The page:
15. Search for digital learning keywords:In case you are looking for particular keywords, just press control and K keys pressed together, enter your query and search. It’s a quick shortcut that can help you find digital learning information quickly.
  16. Sort online page elements by loading time: If you want to load necessary information more efficiently, you can do so with a little help from the “Resources” tab. You access this tab by right clicking inside the page, and selecting “Inspect element” from that menu. You can see the scripts and the images available, and how long they take to load. This can also warn you of potential problem areas on the Web site.
  17. Use an incognito window: If you are using a public computer or just simply want no traces to remain from your browsing, use an Incognito Window. You can easily start it using Control+Shift+N. It won’t save any history of your browsing. Nor will your cookies be saved beyond the closing of the window. It’s one way to protect your privacy on a public computer.
  18. Find pages you visited earlier: To reach your history just type in Control+H and search there. You can search directly in the Omnibar as well for frequently visited websites.
  19. Bookmarking: When you are among the ranks of digital learners, it is important to have good bookmarking capabilities.You can easily bookmark by clicking the star button on the addressbar. You can further organize them in folders of their own.
  20. Create a Google Toolbar for Chrome: Chrome doesn’t support the Google Toolbar. You can still install it, well something similar to it by installing the Project Fakebar.
  21. Undo a closed tab: Sometimes, by mistake you may close a tab. You can quickly open it back and exactly at the position of your reading by typing in Control+Shift+T. It even keeps your form data alive.
  22. Use the Google Chrome task manager: If Google Chrome is using too much memory or you just want to keep track of the processes running under Google Chrome you can check out the Google Chrome task manager. Better organize your online learning, and make sure you aren’t taking up too much space.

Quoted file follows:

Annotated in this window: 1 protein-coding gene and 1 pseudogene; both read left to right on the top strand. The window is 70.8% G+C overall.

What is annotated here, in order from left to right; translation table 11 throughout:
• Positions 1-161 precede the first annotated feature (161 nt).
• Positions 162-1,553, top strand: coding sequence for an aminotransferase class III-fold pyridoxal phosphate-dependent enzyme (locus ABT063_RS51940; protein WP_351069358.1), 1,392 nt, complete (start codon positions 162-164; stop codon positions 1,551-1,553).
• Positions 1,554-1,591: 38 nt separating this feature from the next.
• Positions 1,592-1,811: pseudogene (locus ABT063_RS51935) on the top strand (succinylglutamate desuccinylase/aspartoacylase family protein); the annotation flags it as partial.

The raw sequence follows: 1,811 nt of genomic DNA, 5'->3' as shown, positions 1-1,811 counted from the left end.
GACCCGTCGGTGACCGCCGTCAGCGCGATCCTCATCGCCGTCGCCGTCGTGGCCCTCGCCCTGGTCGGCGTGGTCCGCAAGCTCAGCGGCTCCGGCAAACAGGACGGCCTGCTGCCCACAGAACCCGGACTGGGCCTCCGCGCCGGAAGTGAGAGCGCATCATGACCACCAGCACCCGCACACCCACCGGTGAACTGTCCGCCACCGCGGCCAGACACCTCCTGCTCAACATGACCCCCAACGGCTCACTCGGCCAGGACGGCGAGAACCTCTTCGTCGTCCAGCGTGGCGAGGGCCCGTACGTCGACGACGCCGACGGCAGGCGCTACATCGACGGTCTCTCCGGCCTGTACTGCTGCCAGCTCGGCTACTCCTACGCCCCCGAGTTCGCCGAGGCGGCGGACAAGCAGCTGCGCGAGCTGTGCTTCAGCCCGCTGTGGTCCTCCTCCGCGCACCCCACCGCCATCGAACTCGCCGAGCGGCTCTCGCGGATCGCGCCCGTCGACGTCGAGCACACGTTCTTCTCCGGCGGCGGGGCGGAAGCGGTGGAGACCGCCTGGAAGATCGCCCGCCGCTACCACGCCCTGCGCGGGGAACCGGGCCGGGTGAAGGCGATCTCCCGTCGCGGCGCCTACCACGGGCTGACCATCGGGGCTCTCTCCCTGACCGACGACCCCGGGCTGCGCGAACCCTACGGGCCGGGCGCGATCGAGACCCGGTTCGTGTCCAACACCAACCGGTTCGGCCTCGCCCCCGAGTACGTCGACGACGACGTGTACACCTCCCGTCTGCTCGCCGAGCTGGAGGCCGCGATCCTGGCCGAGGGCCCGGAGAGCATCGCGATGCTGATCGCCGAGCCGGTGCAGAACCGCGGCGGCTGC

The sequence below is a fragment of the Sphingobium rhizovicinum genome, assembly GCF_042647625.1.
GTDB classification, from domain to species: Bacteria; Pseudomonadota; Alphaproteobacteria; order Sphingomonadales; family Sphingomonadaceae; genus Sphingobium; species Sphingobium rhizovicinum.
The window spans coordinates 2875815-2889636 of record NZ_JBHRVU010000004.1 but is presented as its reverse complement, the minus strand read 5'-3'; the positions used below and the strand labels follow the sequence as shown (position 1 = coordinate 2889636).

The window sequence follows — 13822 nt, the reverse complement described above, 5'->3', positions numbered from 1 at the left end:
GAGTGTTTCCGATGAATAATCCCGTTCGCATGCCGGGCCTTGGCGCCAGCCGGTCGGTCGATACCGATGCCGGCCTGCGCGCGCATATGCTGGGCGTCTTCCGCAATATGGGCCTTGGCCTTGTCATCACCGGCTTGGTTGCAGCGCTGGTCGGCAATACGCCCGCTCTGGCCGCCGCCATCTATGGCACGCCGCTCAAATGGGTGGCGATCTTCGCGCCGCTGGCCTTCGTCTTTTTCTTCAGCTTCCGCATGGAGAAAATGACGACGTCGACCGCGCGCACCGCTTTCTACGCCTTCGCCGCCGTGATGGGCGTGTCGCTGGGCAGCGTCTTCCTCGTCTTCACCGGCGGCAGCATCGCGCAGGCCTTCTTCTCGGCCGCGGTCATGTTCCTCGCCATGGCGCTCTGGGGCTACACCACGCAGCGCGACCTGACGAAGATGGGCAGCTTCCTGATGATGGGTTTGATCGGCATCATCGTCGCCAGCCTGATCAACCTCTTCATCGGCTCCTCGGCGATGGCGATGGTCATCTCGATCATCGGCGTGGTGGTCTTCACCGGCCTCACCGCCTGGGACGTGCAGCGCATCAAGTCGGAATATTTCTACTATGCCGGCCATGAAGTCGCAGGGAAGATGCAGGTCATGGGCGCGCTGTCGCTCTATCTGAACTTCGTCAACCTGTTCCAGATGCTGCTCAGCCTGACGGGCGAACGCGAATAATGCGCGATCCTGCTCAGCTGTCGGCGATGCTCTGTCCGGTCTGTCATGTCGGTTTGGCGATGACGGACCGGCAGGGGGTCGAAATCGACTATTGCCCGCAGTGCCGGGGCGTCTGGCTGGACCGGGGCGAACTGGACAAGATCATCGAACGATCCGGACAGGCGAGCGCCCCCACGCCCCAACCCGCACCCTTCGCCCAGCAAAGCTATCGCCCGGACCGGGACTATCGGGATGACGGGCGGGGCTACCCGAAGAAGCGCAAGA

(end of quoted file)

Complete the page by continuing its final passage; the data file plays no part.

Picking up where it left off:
23. Create multiple user profiles: This is a handy way to focus on your digital learning profile and keep it separate from your other Google Chrome user profiles. Keep your own set of user bookmarks, history, passwords etc and keep them automatically synced.
  24. Portable Google Chrome: Google Chrome was supposed to be a download ware, which leads to frustrations sometimes. There is a portable app that allows you to transfer Google Chrome to a memory device You can then install it, all of your bookmarks and preferences intact, to a different computer.
  25. Get an open source version of Google Chrome: If you are adventurous enough you can try the Open source version of Google Chrome. It’s called Chromium, and it doesn’t have the Google branding. Plus, you can build it on a Mac — something that Chrome doesn’t do yet.

So that’s it for Google Chrome Tips. If you have any in mind, or if I missed out, you may write about your favorite Google Chrome Tips in the comments section. 🙂

By Sarthak Ganguly

A programming aficionado, Sarthak spends most of his time programming or computing. He has been programming since his sixth grade. Now he has two websites in his name and is busy writing two books. Apart from programming, he likes reading books, hanging out with friends, watching movies and planning wartime strategies.